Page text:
Two New Zealanders and their children are to be expelled from Morocco, apparently for being active Christians in an orphanage. Chris and Tina Broadbent and their children William and Samuel were working at the Village of Hope, (VOH) a children's home in the Middle Atlas mountains of Morocco. The orphanage's website reported that five foreign staff had been ordered to leave the country, leaving behind 33 orphans. The reason given is that the abandoned children in the care of VoH have been proselytised to by us, that we are trying to make them Christian," Mr Broadbent said. In 2002, the Village of Hope registered with the Moroccan government as an official Christian organisation and received permission to talk about Christianity to the children in their care. Morocco: Mass drugs trial in Morocco (Siasat) The court in Casablanca, northern Morocco, handed down prison sentences of between three months and 10 years to most of the 87 accused of drug trafficking, who included 32 civilians and 55 members of the navy, police, army and auxiliary forces, the source said. Morocco: Floods and landslides leave at least 10 dead (Hindistantimes) At least 10 people have been killed in storms that have triggered flooding and landsides in Morocco, local officials and media reports said. 'US running intl. network of secret detentions' (Siasat) A United Nations report on the existence of secret detention facilities in countries around the world puts most of the blame on the US and its Central Intelligence Agency. The report further suggests that the US transfers its prisoners to countries like Ethiopia, Djibouti, Egypt, Jordan, Morocco, Pakistan, Syria and even Thailand for interrogation. Uganda: Compromise on Ugandan aid bill ends sit-in at Sen. Tom Coburn (Newsok) WASHINGTON — a compromise was reached yesterday Tuesday on a bill aimed at helping victims of the Lord’s Resistance Army in Uganda, ending an 11-day protest outside the Oklahoma City office of Sen. Tom Coburn. Al-Qaeda threat looms into new decade, Brown warns (Arabtimesonline) LONDON - The failed Detroit plane bombing showed that terrorism remains a “very real” global threat as the world enters a new decade eight years after 9/11, British Prime Minister Gordon Brown warned Friday. “The new decade is starting as the last began — with al-Qaeda creating a climate of fear,” he wrote, saying the failed bombing had “exposed an evolving terrorist threat” and highlighted “a major new base for terrorism.” CIA boss warns of foes’ threats (Newsok) Panetta’s visit of a daylong foreign policy conference at OU titled "A New Kind of Leadership: America and the Rise of the Rest.” He said al-Qaida deploys terrorists here who are unknown to the U.S. government; recruits followers with no previous ties, such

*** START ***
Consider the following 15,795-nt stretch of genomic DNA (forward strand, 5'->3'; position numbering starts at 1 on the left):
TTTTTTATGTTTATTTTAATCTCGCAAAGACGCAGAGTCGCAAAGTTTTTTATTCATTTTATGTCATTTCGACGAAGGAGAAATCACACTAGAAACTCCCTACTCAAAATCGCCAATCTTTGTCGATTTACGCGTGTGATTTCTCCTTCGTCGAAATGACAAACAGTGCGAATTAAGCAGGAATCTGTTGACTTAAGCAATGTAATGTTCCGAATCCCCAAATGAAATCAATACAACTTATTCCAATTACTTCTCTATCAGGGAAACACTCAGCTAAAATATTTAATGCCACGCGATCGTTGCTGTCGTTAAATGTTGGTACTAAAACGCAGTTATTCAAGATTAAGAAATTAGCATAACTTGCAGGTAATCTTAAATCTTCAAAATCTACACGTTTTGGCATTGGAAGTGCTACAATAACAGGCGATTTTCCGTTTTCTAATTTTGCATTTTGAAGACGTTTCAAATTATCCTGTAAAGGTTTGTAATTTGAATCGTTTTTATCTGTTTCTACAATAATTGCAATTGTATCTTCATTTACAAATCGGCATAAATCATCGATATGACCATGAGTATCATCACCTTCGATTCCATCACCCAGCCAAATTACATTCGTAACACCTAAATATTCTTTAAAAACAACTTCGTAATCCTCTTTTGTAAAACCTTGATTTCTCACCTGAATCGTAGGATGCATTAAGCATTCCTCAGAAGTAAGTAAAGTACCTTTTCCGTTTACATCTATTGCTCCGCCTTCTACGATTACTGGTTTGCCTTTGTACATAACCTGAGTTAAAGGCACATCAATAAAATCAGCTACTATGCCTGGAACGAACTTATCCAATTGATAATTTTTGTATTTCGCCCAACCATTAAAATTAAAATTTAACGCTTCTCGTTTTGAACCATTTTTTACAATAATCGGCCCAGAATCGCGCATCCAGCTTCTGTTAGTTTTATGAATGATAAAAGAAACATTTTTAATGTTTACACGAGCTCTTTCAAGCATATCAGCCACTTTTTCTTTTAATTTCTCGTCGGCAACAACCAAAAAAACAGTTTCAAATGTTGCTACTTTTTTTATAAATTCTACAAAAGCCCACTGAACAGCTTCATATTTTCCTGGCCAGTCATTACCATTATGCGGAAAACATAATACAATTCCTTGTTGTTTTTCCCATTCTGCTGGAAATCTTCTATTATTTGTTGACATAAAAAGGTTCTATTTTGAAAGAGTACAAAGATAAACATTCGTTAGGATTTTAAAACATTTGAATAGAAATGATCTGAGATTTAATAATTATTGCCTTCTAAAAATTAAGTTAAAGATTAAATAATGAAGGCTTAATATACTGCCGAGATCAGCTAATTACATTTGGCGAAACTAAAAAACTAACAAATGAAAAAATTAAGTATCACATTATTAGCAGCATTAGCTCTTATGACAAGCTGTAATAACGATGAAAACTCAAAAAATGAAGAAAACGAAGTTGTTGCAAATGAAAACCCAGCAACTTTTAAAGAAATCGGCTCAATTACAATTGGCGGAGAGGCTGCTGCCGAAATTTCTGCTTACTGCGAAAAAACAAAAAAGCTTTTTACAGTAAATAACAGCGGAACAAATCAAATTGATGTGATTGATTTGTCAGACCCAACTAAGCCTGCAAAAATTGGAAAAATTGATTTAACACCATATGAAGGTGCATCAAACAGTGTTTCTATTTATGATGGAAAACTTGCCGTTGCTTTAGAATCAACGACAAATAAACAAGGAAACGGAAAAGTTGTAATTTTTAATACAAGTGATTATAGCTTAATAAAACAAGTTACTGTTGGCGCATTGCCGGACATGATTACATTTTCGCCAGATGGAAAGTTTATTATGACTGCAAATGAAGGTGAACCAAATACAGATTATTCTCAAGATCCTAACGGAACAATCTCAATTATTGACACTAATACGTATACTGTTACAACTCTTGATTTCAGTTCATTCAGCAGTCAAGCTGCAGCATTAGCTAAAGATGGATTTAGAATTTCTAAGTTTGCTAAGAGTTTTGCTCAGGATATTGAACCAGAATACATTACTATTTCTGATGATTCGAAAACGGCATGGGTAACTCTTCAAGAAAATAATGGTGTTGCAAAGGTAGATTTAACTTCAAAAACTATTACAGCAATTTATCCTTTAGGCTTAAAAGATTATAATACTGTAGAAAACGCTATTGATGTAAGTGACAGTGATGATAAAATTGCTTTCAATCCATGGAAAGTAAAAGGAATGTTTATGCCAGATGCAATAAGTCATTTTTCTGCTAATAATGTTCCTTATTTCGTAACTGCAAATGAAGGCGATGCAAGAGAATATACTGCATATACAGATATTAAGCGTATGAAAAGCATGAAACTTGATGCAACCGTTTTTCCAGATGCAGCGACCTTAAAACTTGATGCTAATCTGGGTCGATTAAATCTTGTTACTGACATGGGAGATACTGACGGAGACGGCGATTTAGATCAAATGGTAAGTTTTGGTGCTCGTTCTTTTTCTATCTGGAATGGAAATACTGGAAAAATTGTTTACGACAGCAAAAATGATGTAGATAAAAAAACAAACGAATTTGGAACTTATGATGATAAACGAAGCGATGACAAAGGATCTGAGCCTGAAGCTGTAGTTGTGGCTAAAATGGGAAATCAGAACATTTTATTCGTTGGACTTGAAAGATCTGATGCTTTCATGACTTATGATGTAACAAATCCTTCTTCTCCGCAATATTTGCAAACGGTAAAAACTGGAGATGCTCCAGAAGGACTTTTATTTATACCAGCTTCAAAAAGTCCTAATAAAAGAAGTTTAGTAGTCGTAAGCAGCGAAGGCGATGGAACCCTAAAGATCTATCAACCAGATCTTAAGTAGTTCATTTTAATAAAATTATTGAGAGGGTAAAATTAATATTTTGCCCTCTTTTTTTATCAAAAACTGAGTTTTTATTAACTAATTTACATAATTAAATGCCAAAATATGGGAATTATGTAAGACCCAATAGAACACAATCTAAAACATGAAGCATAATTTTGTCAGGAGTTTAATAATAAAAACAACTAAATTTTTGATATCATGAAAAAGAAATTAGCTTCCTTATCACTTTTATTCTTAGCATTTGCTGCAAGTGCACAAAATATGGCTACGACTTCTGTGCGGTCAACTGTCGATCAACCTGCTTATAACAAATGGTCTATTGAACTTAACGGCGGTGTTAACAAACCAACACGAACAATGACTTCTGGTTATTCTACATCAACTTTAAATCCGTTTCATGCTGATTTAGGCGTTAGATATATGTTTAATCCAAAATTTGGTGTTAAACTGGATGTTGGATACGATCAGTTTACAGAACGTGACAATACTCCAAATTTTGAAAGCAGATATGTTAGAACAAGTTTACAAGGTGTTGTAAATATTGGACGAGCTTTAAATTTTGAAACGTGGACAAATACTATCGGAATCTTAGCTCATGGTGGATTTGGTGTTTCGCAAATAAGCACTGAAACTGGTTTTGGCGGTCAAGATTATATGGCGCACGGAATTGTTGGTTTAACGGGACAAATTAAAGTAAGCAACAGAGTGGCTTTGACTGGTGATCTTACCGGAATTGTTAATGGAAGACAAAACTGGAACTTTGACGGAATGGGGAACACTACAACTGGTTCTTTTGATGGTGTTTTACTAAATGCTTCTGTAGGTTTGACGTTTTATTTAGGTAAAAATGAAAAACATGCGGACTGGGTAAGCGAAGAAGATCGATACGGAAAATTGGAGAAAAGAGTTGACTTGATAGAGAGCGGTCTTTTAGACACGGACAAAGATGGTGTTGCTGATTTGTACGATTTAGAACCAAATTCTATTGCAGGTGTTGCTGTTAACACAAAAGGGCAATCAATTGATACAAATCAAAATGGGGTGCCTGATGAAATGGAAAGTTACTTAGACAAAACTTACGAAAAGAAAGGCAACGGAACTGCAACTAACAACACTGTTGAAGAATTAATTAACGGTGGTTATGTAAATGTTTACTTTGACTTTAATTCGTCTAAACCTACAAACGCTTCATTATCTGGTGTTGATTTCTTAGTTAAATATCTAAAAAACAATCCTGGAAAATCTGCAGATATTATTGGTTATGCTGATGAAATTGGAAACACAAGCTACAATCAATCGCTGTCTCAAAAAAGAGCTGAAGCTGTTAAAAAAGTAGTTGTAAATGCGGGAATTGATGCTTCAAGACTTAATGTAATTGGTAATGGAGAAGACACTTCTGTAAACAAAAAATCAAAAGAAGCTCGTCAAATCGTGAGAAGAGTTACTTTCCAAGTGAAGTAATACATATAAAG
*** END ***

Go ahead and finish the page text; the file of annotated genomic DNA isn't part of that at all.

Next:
as the man accused in the failed Christmas Day bombing of a Detroit-bound flight; and inspires "lone wolf” attacks like the Fort Hood, Texas, shootings on Nov. 5 that killed 13 people. US charges 'JihadJane' (IAfrica) US authorities charged an American woman known as 'JihadJane' with recruiting jihadist fighters via the Internet and conspiring to kill an unnamed individual in Sweden. The Justice Department unsealed the indictment on Tuesday against Colleen LaRose, who was arrested in October 2009, hours after Irish police arrested seven people accused of plotting to kill a Swedish cartoonist. Over the course of at least a year, she is alleged to have used the Internet to recruit men in South Asia, Europe and the United States for terror attacks. Abusive Congolese colonel got aid (Washington Post) NGUNGU, CONGO - The United Nations peacekeeping mission in eastern Congo provided food, fuel and logistical support to a Congolese colonel overseeing soldiers accused of gang rapes, massacres and other abuses. Togo Protesters Clash With Police (Associated Press) LOME, TOGO - Riot police fired tear gas at more than 1,000 opposition protesters who gathered in Togo's capital Tuesday, the fourth day of rising tensions since the son of the former dictator was announced victorious in a disputed presidential election. Somalia Food Aid Bypasses Needy, U.N. Study Finds (New York Times) NEW YORK CITY, NEW YORK - As much as half the food aid sent to Somalia is diverted from needy people to a web of corrupt contractors, radical Islamist militants and local United Nations staff members, according to a new Security Council report. UN agency punished Somalia whistleblower (Reuters) LONDON (Reuters) - The United Nations Ethics Committee has upheld complaints by a former employee of the U.N. Development Programme who said he suffered retaliation from the UNDP for alleging that its Somalia programme was corrupt. The man, Ismail Ahmed, was transferred to another office without proper visa support, and the UNDP Somalia office later told a potential employer not to hire him because of his "silly non-proven accusations", Ethics Committee Chairman Robert Benson found in a report seen by Reuters. Sudan's Rejection of US/UN Sanction on Eritrea and Its Implications (Ethiopian Review) ADDIS ABABA, ETHIOPIA - President Al-Beshir of Sudan conducted a meeting with his Eritrean counterpart President Isaias Afwerki. Their meeting and the outright

rejection by Sudan of the unjust sanction resolution 1907 is sending shockwaves for Ethiopia, IGAD and the USA. East Africa new frontier for oil exploration (AFP) East Africa has become a promising new frontier for oil exploration and major multinationals are jostling for the rights to search for black gold, industry experts said."There are still large areas which are essentially unexploited and major efforts are needed in East Africa," Tiziana Luzzi-Arbouille, an African specialist with IHS Global Insight said at the CeraWeek energy conference in Houston, Texas.